Out of The Spotlight

The Public Supports Raising the Minimum Wage. What about the Politicians?

"Out of the Spotlight" Posting for June 16, 2011

For decades, those opposed to raising the minimum wage have portrayed it as a “job killer,” arguing that when employers are forced to pay more, they employ fewer people.

Increasingly though public support for such a position is diminishing. In fact, during these deeply polarizing times, raising the minimum wage is an issue with widespread, bi-partisan backing. Between 67 and 86 percent of voters support an increase in the minimum wage, according to polls taken over the past few years.

New research reinforces this majority view. At a recent event cosponsored by the Center for American Progress and the National Employment Law Project, titled Raising the Minimum Wage, Rebuilding the Economy, a panel of experts explained rigorous economic research that further refutes the “job killer” construct and reviewed public opinion polling on the subject.

In the 1960s and 70s there was general consensus that the minimum wage would hurt employment, but in the past two decades empirical research has debunked this theory. Two papers coming out of the University of California/Berkeley, “Minimum Wage Effects Across State Borders” and “Do Minimum Wages Really Reduce Teen Employment?,” add depth and breadth to the evidence that raising the minimum wage does not have the negative effect on employment that economists once thought it did.

The papers look at county-level employment data as well as national statistics. Differing state minimum wage laws provide empirical evidence of how wage legislation affects the labor market. And the proof is in the pudding: Where minimum wages have increased there has not been a loss of employment compared with labor markets where there was no increase.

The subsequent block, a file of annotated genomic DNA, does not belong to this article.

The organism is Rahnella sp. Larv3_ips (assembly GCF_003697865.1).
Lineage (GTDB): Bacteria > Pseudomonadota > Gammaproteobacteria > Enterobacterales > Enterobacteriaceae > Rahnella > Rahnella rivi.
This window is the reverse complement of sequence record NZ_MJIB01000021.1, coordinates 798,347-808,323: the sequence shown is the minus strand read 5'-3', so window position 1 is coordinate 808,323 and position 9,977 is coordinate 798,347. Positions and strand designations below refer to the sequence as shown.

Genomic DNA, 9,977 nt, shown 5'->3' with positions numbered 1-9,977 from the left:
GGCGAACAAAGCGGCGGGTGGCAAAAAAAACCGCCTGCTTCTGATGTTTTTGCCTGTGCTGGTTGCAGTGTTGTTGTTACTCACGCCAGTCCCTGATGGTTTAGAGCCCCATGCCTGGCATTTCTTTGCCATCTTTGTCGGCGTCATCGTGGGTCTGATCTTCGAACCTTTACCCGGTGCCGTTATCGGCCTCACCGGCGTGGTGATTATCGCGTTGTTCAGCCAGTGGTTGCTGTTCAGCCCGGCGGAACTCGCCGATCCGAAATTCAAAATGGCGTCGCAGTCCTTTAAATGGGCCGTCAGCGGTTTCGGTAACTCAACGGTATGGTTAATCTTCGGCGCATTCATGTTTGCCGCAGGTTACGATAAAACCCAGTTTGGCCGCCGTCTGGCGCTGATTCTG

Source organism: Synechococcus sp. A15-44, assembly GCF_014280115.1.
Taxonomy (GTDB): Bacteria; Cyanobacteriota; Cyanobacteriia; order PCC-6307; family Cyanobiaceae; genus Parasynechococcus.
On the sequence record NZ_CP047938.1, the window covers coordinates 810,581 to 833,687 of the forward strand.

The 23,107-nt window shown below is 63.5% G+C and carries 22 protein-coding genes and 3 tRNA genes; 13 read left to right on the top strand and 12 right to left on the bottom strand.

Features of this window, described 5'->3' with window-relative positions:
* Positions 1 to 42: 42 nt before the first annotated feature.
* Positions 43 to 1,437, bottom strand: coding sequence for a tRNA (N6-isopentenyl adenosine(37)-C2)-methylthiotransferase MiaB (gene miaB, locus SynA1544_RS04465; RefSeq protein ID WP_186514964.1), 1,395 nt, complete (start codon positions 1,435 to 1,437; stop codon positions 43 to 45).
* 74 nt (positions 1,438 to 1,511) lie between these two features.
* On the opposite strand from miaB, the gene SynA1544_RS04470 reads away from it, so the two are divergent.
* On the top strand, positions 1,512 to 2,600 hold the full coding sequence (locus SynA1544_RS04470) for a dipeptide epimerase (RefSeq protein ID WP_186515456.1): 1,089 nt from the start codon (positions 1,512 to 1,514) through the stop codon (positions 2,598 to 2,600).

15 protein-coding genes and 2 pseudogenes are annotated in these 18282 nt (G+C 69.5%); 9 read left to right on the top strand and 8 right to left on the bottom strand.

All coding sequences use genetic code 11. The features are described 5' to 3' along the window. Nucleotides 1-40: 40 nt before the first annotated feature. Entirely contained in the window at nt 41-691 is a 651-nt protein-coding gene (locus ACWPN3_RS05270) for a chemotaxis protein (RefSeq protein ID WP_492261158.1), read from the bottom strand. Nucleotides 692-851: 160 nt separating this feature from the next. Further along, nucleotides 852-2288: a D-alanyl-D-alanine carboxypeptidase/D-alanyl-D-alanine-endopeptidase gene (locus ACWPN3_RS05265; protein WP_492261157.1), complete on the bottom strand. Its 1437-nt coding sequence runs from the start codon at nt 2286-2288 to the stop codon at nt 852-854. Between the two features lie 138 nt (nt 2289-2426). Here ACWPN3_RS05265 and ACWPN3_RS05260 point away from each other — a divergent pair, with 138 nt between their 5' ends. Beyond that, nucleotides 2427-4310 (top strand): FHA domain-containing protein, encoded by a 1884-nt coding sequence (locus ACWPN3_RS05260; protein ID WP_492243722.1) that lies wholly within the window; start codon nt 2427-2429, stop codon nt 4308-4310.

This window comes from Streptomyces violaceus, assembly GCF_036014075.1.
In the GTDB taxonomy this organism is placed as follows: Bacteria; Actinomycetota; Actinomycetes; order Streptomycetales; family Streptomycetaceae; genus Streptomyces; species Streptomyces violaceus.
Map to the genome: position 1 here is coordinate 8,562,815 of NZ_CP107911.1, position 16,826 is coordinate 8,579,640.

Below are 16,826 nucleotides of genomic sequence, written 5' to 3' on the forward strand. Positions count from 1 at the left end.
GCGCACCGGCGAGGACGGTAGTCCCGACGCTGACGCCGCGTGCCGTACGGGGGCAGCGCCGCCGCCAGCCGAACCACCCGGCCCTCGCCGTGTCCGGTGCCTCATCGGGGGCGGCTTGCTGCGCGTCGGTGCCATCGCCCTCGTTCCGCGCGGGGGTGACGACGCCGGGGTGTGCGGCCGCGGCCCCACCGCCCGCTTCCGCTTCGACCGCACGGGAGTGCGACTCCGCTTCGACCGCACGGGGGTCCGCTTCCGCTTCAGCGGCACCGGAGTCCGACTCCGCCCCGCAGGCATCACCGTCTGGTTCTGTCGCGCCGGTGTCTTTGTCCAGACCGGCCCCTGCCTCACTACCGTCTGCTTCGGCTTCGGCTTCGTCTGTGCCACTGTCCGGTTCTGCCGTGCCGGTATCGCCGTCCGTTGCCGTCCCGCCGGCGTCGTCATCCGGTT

Panelists also explained how raising the minimum wage is good for economic recovery. Higher wages puts more money into the hands of people who are most likely to spend it quickly and stimulate the economy. Polling shows that the public intuitively understands this, and research on wages over the three most recent recessions backs it up. As Helen Neuborne from the Ford Foundation put it, raising the minimum wage is a “win-win policy” for working families and our country’s economy.

In states across the country where minimum wage initiatives are being introduced, public opinion and vote tallies are often strong. In Maryland, where 62 percent of voters say that the economy is in trouble, 79 percent are in favor of raising the minimum wage to $10, with more than half saying it would help the economy. In Missouri an initiative to raise the minimum wage and index it to inflation passed by a more than a three-to-one margin, with strong support across party lines.

Few economic policies have such widespread public support. As the next round of elections approaches, politicians should keep that in mind as they present their plans for economic recovery.

Posted by Milla



Here at Out of the Spotlight, we offer a behind-the-scenes look at the latest news and information essential to anyone working to fight poverty. From key political appointees to clashes over policy, we cover the news that doesn't always make the evening news. Check out Out of the Spotlight for our take on the twists and turns of the latest political developments and their impact on poverty reduction. Topics and ideas are welcome! Just contact mlaracy@aecf.org or watersboots@hotmail.com